New Delhi: Congress MP Jasbir Singh Gill Wednesday called for a central law to tone down the big fat Indian wedding, suggesting a limit on the number of guests and dishes on offer.
Addressing the Lok Sabha during the zero hour, Gill said Pakistan and Afghanistan already had such laws in place.
“Today I stand here to talk about a great social evil. There will be no expenditure of the government on this, and all of us who are sitting here and the government will get blessings from the people,” said Gill.
“These days our weddings are so elaborate. So many people are invited. Sir, I have a menu and there are 289 food items and it costs Rs 2,500,” he added. “My request is that we should bring in such a law under which we can restrict the baraat with a gathering of 50 people. From the girl’s side too, there should be 50 people and not more than 11 dishes should be available.”
Responding to this, Speaker Om Birla said Gill should take a lead on this as an MP, and the country will follow.
“As a parliamentarian, why don’t you start this practice and then the country will follow,” he said.
Gill answered that he had already started doing this. But for people to follow this and get educated, there is a need to bring in a law, he said.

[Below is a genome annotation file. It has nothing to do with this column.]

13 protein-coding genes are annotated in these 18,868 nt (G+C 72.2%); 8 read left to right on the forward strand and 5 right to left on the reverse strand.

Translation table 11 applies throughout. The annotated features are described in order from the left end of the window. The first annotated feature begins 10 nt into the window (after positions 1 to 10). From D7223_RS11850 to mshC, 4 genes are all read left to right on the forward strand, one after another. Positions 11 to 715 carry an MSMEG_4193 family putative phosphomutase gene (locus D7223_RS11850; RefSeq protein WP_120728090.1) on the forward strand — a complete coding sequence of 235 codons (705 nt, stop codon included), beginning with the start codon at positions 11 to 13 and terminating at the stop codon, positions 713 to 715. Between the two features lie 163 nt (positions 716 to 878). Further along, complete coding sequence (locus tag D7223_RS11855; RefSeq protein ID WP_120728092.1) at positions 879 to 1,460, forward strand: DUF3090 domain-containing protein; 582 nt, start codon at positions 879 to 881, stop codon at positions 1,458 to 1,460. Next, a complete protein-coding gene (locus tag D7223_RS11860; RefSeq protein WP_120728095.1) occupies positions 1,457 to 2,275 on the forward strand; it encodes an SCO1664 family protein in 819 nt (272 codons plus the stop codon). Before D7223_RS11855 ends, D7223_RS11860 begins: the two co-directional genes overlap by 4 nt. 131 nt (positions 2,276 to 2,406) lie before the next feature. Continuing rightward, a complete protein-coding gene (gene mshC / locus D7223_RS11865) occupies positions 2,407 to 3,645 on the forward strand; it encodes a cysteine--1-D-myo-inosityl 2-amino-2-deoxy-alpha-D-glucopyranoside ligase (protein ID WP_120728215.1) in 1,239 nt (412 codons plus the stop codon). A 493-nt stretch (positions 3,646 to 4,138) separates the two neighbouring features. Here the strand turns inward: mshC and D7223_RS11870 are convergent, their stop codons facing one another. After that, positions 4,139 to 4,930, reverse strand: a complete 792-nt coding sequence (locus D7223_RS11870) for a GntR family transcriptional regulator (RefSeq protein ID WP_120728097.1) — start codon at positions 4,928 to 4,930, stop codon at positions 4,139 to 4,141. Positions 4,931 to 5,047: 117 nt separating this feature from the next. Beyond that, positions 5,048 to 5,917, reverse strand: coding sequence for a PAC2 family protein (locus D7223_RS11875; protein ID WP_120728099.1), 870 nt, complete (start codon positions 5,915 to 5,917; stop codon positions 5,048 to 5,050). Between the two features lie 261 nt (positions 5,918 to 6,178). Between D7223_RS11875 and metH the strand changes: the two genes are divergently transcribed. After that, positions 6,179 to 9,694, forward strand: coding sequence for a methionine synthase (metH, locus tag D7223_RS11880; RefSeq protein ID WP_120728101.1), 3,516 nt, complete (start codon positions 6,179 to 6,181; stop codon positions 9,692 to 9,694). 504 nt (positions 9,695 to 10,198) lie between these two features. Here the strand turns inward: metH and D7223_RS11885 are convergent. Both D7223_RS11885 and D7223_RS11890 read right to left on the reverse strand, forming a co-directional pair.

Birla said “not by a law, these things happen due to our willpower”. “If all the MPs start doing this, then the country itself will follow. You lead the nation,” added Birla.
Gill concluded his statement by noting that countries like Pakistan and Afghanistan already have such a law in place.
In 2015, for example, the Pakistan Supreme Court directed that only one dish be served at weddings, and banned unnecessary decoration.
Verifying social media accounts
Meanwhile, during the question hour, Congress MPs Abdul Khaliq and Manish Tewari questioned the Electronics & Information Technology (IT) Ministry to clarify its stance on not introducing authentication for social media accounts and users considering the rising pursuit of “pernicious agenda” on the platforms.
“Today, social media has been weaponised by governments, by certain political parties, non-state actors, and everybody who has a pernicious agenda in this world,” said Tewari.
The Congress MP asked why the government was not making verification of social media accounts mandatory.
In response, Minister of State for Electronics and IT Rajeev Chandrasekhar said the “government is interested in balancing issues related to privacy” and issues of “safety and trust” on the platform.
“I have no opposition to this view but this is one way of approaching this problem. This is not an easy balance to achieve and we believe that this issue of mandatory verification is an issue that is at the intersection of both privacy and safety and trust,” he added. “We believe that the rules that were promulgated in February 2021 provide very effectively… cast an obligation on the intermediaries to be able to detect and identify the first originator of any criminal activity.”
(Edited by Sunanda Ranjan)